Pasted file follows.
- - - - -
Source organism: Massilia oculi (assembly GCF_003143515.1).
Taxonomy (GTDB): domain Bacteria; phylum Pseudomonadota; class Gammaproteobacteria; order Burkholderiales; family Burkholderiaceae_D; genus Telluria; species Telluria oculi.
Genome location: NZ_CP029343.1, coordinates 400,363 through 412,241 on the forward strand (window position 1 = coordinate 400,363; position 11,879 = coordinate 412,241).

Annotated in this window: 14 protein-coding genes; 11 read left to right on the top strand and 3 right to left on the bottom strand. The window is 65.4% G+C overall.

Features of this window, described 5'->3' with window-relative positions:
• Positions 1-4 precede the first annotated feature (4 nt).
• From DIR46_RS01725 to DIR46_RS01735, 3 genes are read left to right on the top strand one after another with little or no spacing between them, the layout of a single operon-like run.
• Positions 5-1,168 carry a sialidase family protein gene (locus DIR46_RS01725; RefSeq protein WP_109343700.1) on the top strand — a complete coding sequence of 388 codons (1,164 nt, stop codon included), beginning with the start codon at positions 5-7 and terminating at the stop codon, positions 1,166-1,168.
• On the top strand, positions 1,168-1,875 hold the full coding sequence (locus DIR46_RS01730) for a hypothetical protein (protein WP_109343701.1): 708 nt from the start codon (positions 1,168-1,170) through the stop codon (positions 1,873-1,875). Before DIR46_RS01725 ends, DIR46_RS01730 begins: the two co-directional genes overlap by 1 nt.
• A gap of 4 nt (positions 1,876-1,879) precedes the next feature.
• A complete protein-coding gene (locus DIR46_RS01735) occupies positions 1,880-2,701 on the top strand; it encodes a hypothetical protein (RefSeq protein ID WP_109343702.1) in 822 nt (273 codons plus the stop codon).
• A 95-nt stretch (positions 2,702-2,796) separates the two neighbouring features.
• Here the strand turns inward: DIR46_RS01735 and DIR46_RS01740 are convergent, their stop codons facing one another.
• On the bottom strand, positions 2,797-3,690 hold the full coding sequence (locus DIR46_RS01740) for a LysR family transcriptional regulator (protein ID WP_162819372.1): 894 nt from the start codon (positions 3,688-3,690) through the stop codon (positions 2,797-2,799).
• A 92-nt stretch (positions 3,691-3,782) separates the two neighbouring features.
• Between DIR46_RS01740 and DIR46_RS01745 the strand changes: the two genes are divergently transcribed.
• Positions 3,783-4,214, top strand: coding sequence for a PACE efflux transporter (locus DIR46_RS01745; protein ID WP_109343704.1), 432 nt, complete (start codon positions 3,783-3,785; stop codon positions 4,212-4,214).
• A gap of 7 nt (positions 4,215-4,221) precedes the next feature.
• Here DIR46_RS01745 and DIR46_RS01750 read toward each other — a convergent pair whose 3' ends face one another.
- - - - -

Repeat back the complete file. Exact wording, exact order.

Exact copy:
Source organism: Massilia oculi (assembly GCF_003143515.1).
Taxonomy (GTDB): domain Bacteria; phylum Pseudomonadota; class Gammaproteobacteria; order Burkholderiales; family Burkholderiaceae_D; genus Telluria; species Telluria oculi.
Genome location: NZ_CP029343.1, coordinates 400,363 through 412,241 on the forward strand (window position 1 = coordinate 400,363; position 11,879 = coordinate 412,241).

Annotated in this window: 14 protein-coding genes; 11 read left to right on the top strand and 3 right to left on the bottom strand. The window is 65.4% G+C overall.

Features of this window, described 5'->3' with window-relative positions:
• Positions 1-4 precede the first annotated feature (4 nt).
• From DIR46_RS01725 to DIR46_RS01735, 3 genes are read left to right on the top strand one after another with little or no spacing between them, the layout of a single operon-like run.
• Positions 5-1,168 carry a sialidase family protein gene (locus DIR46_RS01725; RefSeq protein WP_109343700.1) on the top strand — a complete coding sequence of 388 codons (1,164 nt, stop codon included), beginning with the start codon at positions 5-7 and terminating at the stop codon, positions 1,166-1,168.
• On the top strand, positions 1,168-1,875 hold the full coding sequence (locus DIR46_RS01730) for a hypothetical protein (protein WP_109343701.1): 708 nt from the start codon (positions 1,168-1,170) through the stop codon (positions 1,873-1,875). Before DIR46_RS01725 ends, DIR46_RS01730 begins: the two co-directional genes overlap by 1 nt.
• A gap of 4 nt (positions 1,876-1,879) precedes the next feature.
• A complete protein-coding gene (locus DIR46_RS01735) occupies positions 1,880-2,701 on the top strand; it encodes a hypothetical protein (RefSeq protein ID WP_109343702.1) in 822 nt (273 codons plus the stop codon).
• A 95-nt stretch (positions 2,702-2,796) separates the two neighbouring features.
• Here the strand turns inward: DIR46_RS01735 and DIR46_RS01740 are convergent, their stop codons facing one another.
• On the bottom strand, positions 2,797-3,690 hold the full coding sequence (locus DIR46_RS01740) for a LysR family transcriptional regulator (protein ID WP_162819372.1): 894 nt from the start codon (positions 3,688-3,690) through the stop codon (positions 2,797-2,799).
• A 92-nt stretch (positions 3,691-3,782) separates the two neighbouring features.
• Between DIR46_RS01740 and DIR46_RS01745 the strand changes: the two genes are divergently transcribed.
• Positions 3,783-4,214, top strand: coding sequence for a PACE efflux transporter (locus DIR46_RS01745; protein ID WP_109343704.1), 432 nt, complete (start codon positions 3,783-3,785; stop codon positions 4,212-4,214).
• A gap of 7 nt (positions 4,215-4,221) precedes the next feature.
• Here DIR46_RS01745 and DIR46_RS01750 read toward each other — a convergent pair whose 3' ends face one another.